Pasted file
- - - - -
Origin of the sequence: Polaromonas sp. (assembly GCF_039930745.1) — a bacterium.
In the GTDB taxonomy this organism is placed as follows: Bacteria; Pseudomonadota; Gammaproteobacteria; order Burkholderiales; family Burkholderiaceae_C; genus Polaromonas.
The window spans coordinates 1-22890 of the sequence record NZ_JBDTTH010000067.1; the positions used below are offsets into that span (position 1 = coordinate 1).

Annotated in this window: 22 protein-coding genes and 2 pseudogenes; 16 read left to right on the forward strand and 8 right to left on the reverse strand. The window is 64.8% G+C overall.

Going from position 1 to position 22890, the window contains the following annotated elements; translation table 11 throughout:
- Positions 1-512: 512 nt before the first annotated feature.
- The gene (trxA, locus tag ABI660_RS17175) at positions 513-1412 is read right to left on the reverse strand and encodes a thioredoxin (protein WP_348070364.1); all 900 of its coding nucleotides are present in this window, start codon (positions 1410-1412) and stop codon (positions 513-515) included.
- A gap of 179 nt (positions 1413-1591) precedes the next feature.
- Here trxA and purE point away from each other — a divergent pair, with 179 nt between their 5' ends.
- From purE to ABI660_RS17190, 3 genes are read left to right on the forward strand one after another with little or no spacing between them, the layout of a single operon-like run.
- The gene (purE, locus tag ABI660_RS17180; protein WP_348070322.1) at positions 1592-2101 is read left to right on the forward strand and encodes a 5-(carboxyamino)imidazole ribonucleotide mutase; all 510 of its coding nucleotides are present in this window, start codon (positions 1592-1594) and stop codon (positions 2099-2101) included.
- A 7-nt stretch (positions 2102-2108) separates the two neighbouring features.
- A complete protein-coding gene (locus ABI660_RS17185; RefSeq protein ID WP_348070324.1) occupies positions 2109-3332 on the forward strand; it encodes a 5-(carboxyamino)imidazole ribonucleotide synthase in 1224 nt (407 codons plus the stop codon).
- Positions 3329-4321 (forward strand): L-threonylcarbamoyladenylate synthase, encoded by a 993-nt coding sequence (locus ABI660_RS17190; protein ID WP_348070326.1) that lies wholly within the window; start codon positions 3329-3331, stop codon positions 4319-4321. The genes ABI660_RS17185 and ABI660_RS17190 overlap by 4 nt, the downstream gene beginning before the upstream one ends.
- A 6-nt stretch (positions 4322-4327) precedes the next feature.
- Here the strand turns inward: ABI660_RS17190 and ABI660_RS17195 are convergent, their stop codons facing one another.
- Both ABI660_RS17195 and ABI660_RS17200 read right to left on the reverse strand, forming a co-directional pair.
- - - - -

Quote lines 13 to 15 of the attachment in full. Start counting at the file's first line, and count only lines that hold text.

- A complete protein-coding gene (locus ABI660_RS17185; RefSeq protein ID WP_348070324.1) occupies positions 2109-3332 on the forward strand; it encodes a 5-(carboxyamino)imidazole ribonucleotide synthase in 1224 nt (407 codons plus the stop codon).
- Positions 3329-4321 (forward strand): L-threonylcarbamoyladenylate synthase, encoded by a 993-nt coding sequence (locus ABI660_RS17190; protein ID WP_348070326.1) that lies wholly within the window; start codon positions 3329-3331, stop codon positions 4319-4321. The genes ABI660_RS17185 and ABI660_RS17190 overlap by 4 nt, the downstream gene beginning before the upstream one ends.
- A 6-nt stretch (positions 4322-4327) precedes the next feature.